4th December, 2000 Buenos Aires, Argentina
Boston to Buenos Aires - reflections.....
After a few weeks R & R in Boston, we were glad to get going again and get back into the racing routine. Boston gave us a fine send-off and as with Leg 1 start, light winds meant that the fleet chopped and changed
positions for quite a few hours until splitting into an easterly group and another which followed the coast.
It had been decided that
we would follow an easterly course which we knew would make our position initially look poor. Morale was largely very good among the crew despite the knowledge that family, friends and supporters would think that we
were going in the wrong direction! In fact we were committed to the chosen course and we had good boat speed but it was the case that on at least three clear occasions when we expected the current and winds and
weather to give us particular advantages, that Mother Nature simply did not play ball! Needless to say, on the next leg round Cape Horn to Wellington, when there is less chance for tactical differences, we expect
to have better results.
The 'bikini' leg?
At the end of the leg, we agreed that it had been relatively easy by comparison to crossing the Atlantic. It
was not, however, the 'G & T' or 'bikini' leg as promised! Yes, sailing in the tradewinds was wonderful and there were long, very hot days as we crossed the tropics. If you were on deck, it was mostly very
enjoyable. Sail-changing was a pleasure as we worked in shorts and t-shirts and the waves soaking us were at a temperature sometimes of 28 degrees. Down below however, it was a different story. With hatches closed to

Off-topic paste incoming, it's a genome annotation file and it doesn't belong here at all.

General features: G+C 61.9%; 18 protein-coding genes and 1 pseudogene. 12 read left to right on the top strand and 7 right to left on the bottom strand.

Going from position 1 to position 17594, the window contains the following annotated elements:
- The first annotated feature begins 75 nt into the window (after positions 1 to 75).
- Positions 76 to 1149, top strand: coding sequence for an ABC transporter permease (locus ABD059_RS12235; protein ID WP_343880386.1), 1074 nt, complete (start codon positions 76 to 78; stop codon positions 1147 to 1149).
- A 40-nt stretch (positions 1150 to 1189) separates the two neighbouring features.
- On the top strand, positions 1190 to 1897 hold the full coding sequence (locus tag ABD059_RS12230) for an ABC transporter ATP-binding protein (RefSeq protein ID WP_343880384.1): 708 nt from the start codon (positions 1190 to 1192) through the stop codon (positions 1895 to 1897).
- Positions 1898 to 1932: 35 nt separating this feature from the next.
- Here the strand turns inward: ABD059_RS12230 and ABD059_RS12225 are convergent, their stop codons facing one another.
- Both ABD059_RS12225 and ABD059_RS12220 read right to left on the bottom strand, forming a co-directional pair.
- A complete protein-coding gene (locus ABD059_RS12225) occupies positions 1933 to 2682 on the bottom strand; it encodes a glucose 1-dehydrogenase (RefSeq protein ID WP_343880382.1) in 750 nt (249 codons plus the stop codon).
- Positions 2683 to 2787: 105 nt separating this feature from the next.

avoid the ingress of water, it became horribly sultry and humid. A day on motherwatch for each of us became a nightmare as we tried to cook and clean.
Qs and As
I was delighted to receive the following questions from the students of Maktab Sains (Science College) in Brunei. Before leaving the
Sultanate in April this year, I had the pleasure of meeting them and telling them about the race. The students asked:
Do any of you still get seasick or are you all used to it by now?
Most people get their 'sea legs' within a few days of setting off, but
some still continue to suffer quite badly on and off. It's quite debilitating as it means that the sufferer cannot work easily or contribute to the normal running of the watch. I'm lucky as I am rarely affected.
Would you enter a similar race in the future?
Ask me next June when the BT Global Challenge has finished!
Do you have time to put on make up, powder and such?
I hardly remember what they are for! Seriously, I use precious free time for
writing my journal and then it's time to get some Zzzzzs.
Has anyone fallen overboard?
Ah! Serious question - thankfully, no. Our team is well practised in the art of retrieving a 'man overboard' but we hope never to have to try it in anger.
Does anyone fish for food?
race! Would Schumacher stop to give someone a lift in the middle of a Grand Prix? Get real! We could fish but trailing a line would slow our progress.
What has been your most frightening experience?
It might have been facing 78 knot winds when
crossing the North Atlantic, or was it in a lesser 48 knot squall when I was hanging on to the mainsail for grim death, wondering how soon it would rip into pieces? (Luckily, it didn't.) Or was it in rough, rolling seas